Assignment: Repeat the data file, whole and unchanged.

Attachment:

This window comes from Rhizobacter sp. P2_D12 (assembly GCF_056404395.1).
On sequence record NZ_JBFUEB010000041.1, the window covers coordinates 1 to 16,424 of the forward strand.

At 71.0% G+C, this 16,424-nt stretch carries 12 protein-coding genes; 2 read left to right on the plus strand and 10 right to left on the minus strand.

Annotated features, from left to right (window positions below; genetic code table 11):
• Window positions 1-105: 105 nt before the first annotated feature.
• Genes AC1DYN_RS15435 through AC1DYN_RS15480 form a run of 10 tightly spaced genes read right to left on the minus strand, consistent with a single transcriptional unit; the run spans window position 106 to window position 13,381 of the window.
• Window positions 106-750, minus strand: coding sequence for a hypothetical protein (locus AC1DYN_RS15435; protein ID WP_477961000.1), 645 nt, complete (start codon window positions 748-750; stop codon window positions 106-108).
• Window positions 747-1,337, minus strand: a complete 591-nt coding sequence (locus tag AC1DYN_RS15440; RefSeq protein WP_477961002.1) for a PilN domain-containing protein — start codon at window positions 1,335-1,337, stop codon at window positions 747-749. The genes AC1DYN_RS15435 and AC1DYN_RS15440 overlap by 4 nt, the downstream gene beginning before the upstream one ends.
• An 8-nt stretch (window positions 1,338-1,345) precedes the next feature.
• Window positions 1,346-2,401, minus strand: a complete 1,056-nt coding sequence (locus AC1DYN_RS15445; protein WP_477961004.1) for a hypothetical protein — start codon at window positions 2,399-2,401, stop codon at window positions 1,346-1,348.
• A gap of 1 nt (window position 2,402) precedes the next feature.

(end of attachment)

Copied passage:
This window comes from Rhizobacter sp. P2_D12 (assembly GCF_056404395.1).
On sequence record NZ_JBFUEB010000041.1, the window covers coordinates 1 to 16,424 of the forward strand.

At 71.0% G+C, this 16,424-nt stretch carries 12 protein-coding genes; 2 read left to right on the plus strand and 10 right to left on the minus strand.

Annotated features, from left to right (window positions below; genetic code table 11):
• Window positions 1-105: 105 nt before the first annotated feature.
• Genes AC1DYN_RS15435 through AC1DYN_RS15480 form a run of 10 tightly spaced genes read right to left on the minus strand, consistent with a single transcriptional unit; the run spans window position 106 to window position 13,381 of the window.
• Window positions 106-750, minus strand: coding sequence for a hypothetical protein (locus AC1DYN_RS15435; protein ID WP_477961000.1), 645 nt, complete (start codon window positions 748-750; stop codon window positions 106-108).
• Window positions 747-1,337, minus strand: a complete 591-nt coding sequence (locus tag AC1DYN_RS15440; RefSeq protein WP_477961002.1) for a PilN domain-containing protein — start codon at window positions 1,335-1,337, stop codon at window positions 747-749. The genes AC1DYN_RS15435 and AC1DYN_RS15440 overlap by 4 nt, the downstream gene beginning before the upstream one ends.
• An 8-nt stretch (window positions 1,338-1,345) precedes the next feature.
• Window positions 1,346-2,401, minus strand: a complete 1,056-nt coding sequence (locus AC1DYN_RS15445; protein WP_477961004.1) for a hypothetical protein — start codon at window positions 2,399-2,401, stop codon at window positions 1,346-1,348.
• A gap of 1 nt (window position 2,402) precedes the next feature.